Mark McGillivray (Ed), Human Well-being: Concept and Measurement, Palgrave Macmillan: Basingstoke, 2007. S. Klasen 2006. UNDP's Gender-related Measures: Some Conceptual Problems and Possible Solutions , Journal of Human Development and Capabilities Vol 7 (2), pp. 243-74. Robin Jeffrey, Politics, Women and Wellbeing: How Kerala became a Model, New Delhi: OUP, 2003. Swapna Mukhopadhyay (ed.) The Enigma of the Kerala Woman: The Failed Promise of Literacy, New Delhi; Social Science Press, 2007. M. R Garofalo and M. Marra (2007) Work-Life Reconciliation Policies From Well-Being To Development: Rethinking EU Gender Mainstreaming. Unpublished.[http://mpra.ub.unimuenchen.de/9598/ ] Lombardo E, Meier P. 2006. Gender mainstreaming in the EU: Incorporating a feminist reading? European Journal of Womens Studies 13(2):151166. Jane Jenson 2008. Writing Women Out, Folding Gender In: The European Union "Modernises" Social Policy Social Politics Summer 2008; 15: 131 - 153. Judith Squires (2005) Is Mainstreaming Transformative? Theorizing Mainstreaming in the Context of Diversity and Deliberation, Social Politics, Fall 2005; 12: 366 - 388. Sylvia Walby 2005. Gender Mainstreaming: Productive Tensions in Theory and Practice Social Politics, Fall 2005; 12: 321 - 343. Diane Perrons 2005. Gender Mainstreaming and Gender Equality in the New (Market) Economy: An Analysis of Contradictions Social Politics, Fall 2005; 12: 389 - 411 Benschop YWM, Verloo M. 2006. Sisyphus sisters. Can gender mainstreaming escape the genderedness of organizations? Journal of Gender Studies 15(1):1934. Cecile Jackson (1998) Women and Poverty or Gender and Well-Being? Journal of International Affairs, Vol. 52. Susanne Schech and Mochamad Mustafa (2010) The Politics of Gender Mainstreaming Poverty Reduction: An Indonesian Case Study, Social Politics, Fall 2010. M A Oommen (2008) Microfinance and poverty alleviation: The case of Keralas Kudumbashree,
CSES WP #17. http://csesindia.org/admin/modules/cms/docs/publication/17.pdf

Kabeer, N. 2001. Conflicts over credit: re-evaluating the empowerment potential of loans to women in rural Bangladesh. World Development, vol 29, no.1 Albee, A.1996. Beyond banking for the poor: credit mechanisms and womens empowerment. Gender and Development, vol.4,no.3. Batliwala, S. 1993 The empowerment of women in South Asia: Concepts and Practices, New Delhi: Sage. Ed. Caroline Sweetman, Gender, Development and Health Oxford: OXFAM, 2001. Padmini Murhty and Clyde Lanford Smith Womens Global Health and Human Rights London: Jones and Bartlett, 2010. Arlette Campbell White, Thomas William Merrick, Abdo Yazbeck Reproductive Health: The Missing Millenium Development Goal:Poverty, Health and Development in a Changing World Washington: World Bank, 2006 G. Gordon and C. Kanstrup, Sexuality: The Missing Link in Womens Health, IDS Bulletin 23,1(1992) World Health Organisation, Sexual and Reproductive Health, Biennial Report, 2005-2006-2007, Geneva: WHO, 2008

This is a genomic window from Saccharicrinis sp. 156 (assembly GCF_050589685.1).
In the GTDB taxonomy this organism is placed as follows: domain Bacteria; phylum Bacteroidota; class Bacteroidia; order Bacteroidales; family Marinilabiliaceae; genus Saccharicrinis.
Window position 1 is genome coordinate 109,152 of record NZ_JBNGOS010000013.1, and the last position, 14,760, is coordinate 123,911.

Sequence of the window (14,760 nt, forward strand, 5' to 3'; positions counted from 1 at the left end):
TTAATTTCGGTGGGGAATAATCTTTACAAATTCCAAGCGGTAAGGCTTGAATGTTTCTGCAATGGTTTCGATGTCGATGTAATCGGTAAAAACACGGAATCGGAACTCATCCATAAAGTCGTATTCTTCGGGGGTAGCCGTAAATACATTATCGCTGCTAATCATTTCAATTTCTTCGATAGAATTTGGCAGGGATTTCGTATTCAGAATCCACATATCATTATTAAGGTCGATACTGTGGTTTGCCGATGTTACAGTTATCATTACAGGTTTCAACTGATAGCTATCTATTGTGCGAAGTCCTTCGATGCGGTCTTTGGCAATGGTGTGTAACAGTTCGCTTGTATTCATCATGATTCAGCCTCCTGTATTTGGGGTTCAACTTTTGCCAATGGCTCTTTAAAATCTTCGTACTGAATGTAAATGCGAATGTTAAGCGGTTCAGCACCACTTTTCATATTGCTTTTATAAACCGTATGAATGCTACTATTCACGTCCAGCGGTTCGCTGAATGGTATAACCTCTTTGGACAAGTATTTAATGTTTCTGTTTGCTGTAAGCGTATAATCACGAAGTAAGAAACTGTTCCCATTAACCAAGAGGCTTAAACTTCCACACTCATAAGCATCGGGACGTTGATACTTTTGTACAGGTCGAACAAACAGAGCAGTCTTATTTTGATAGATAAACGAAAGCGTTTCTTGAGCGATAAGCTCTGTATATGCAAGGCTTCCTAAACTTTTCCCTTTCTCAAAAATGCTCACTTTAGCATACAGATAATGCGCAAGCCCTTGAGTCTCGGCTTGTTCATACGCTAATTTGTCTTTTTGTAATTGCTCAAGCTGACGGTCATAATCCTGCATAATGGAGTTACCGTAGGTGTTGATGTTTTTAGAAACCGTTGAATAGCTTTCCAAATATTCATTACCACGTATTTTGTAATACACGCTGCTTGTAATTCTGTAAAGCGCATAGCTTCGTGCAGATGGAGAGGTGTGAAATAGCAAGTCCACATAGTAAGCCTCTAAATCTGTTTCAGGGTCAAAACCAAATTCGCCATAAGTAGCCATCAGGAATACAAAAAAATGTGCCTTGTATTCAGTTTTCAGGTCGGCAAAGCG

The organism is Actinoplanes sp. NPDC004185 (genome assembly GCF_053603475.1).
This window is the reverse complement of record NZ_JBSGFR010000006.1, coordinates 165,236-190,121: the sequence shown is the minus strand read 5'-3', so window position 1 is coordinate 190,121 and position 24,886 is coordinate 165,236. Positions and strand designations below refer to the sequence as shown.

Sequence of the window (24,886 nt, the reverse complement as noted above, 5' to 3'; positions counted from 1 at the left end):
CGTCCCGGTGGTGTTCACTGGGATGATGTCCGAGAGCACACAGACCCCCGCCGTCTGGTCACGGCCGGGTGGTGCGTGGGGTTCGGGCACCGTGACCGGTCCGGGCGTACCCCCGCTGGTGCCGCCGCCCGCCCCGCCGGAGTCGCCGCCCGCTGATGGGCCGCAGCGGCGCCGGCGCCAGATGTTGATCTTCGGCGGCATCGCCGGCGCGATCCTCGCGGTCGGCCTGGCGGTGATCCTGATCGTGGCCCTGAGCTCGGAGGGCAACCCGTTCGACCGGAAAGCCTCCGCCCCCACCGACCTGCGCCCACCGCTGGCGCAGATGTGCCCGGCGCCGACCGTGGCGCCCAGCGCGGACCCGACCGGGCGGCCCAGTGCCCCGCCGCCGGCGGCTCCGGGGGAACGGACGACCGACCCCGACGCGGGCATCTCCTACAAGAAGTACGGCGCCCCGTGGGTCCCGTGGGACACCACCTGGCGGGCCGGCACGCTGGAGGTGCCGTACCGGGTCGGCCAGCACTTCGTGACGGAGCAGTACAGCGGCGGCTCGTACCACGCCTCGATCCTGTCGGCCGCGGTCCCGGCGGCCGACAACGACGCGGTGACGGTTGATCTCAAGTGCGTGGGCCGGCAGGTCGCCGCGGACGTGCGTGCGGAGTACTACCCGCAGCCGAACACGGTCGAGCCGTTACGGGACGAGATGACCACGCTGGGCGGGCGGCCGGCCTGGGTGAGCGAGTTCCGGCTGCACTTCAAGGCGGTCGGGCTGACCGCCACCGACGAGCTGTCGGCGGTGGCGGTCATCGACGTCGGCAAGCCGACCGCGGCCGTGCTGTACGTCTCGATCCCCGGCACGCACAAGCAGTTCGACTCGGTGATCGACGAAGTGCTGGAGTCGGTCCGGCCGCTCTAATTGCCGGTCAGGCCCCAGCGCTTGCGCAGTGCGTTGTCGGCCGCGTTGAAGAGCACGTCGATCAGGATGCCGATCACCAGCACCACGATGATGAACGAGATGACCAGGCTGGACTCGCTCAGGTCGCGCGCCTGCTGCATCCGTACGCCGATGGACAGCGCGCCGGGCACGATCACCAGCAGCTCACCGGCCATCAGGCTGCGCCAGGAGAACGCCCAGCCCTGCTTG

-

53 -

CDS Thiruvananthapuram MA Applied Economics - Syllabus

Ed. Gina M Wingood and Ralph J. DiClemente, Handbook of Womens Sexual and Reproductive Health, New York: Kluwer, 2003. Tessa Pollard and Susan Brin Hyatt, Sex, Gender and Health Cambridge: Cambridge University Press, 1999. Karen Oppenheim Mason, Gender and Demographic Change: What do We Know?, in The Continuing Demographic Transition ed. Jones, et al (Oxford: OUP, 1997), 158-83. Karen Oppenheim Mason and An-Margritt Jensen, Gender and Family Change in Industrialised Countries (Oxford: OUP, 1995) Kingsley Davis, 1945. The World Demographic Transition, Annales of the American Academy of Political and social science, Vol 237 Lesley Doyal. Gender Equity in Health: Debates and Dilemmas, in Gender Health and Healing: The Private-Public Divide. Ed. Bendelow et al (London: Routledge, 2002) Mohan Rao, The Unheard Scream: Reproductive Health and Womens Lives in India New Delhi: Zubaan and Panos, 2004 Female Genital Cutting: Clitoridectomy, Female Circumcision, Female Genital Mutilation or Rite of Passage, in Forsaken Females: The Global Brutalisation of Women, Andrea Parrot and Nina Cummings, Oxford: Rowan and Littlefield, 2006.

Module 6: Family, law and access to resources


Conceptualizing women property rights Role of family, state and markets The politics of land and gender Livelihoods - micro finance, environment